An imperforate anus or anal atresia is a birth defect in which the rectum is malformed. Its cause is unknown. more...
There are several forms of imperforate anus:
- A low lesion, in which the colon remains close to the skin. In this case, there may be a stenosis (narrowing) of the anus, or the anus may be missing altogether, with the rectum ending in a blind pouch.
- A high lesion, in which the colon is higher up in the pelvis and there is a fistula connecting the rectum and the bladder, urethra or the vagina.
- A cloaca (named after the analogous orifice in amphibians), where the rectum, vagina and colon are joined into a single opening.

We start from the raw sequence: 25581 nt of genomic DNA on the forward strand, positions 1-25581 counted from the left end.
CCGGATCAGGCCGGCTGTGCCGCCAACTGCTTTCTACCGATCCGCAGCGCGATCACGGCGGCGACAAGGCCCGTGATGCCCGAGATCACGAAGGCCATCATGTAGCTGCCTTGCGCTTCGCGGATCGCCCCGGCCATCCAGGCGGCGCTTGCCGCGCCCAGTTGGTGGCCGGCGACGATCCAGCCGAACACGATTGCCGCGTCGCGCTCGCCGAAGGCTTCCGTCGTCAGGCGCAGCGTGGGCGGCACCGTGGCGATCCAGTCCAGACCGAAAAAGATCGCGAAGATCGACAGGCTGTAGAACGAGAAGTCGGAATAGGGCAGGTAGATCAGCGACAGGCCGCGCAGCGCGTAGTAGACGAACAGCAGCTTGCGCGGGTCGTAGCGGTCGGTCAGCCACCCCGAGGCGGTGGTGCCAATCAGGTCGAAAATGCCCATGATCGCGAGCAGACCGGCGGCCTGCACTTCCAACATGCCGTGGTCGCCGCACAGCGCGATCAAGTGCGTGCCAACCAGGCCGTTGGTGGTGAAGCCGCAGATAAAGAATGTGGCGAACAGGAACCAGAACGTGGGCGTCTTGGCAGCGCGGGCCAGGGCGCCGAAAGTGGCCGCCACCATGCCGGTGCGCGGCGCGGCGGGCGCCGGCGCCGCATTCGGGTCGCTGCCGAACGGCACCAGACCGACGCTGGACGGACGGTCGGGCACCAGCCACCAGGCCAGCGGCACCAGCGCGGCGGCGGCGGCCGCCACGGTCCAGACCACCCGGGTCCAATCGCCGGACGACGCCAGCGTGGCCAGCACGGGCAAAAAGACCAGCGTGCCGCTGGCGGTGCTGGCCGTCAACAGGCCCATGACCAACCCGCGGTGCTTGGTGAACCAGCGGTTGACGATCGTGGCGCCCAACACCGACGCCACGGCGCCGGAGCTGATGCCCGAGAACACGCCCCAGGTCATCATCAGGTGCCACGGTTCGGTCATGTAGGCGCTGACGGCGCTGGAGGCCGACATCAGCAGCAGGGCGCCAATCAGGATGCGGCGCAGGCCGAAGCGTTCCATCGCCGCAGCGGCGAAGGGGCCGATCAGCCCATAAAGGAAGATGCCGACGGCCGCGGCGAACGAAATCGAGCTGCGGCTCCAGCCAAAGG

Imperforate anus usually presents along with other birth defects—spinal problems, anal atresia, heart problems, tracheoesophageal fistula, esophageal atresia, renal anomalies, and limb anomalies.
Imperforate anus usually requires immediate surgery to open a passage for faeces. Depending on the severity of the imperforate, it is either treated with a perineal anoplasty or colostomy.
With a high lesion, many children have problems controlling bowel function and most also become constipated. With a low lesion, children generally have good bowel control, but they may still become constipated.
Imperforate anus has an estimated incidence of 1 in 5,000 live births. It is more common in boys than in girls.
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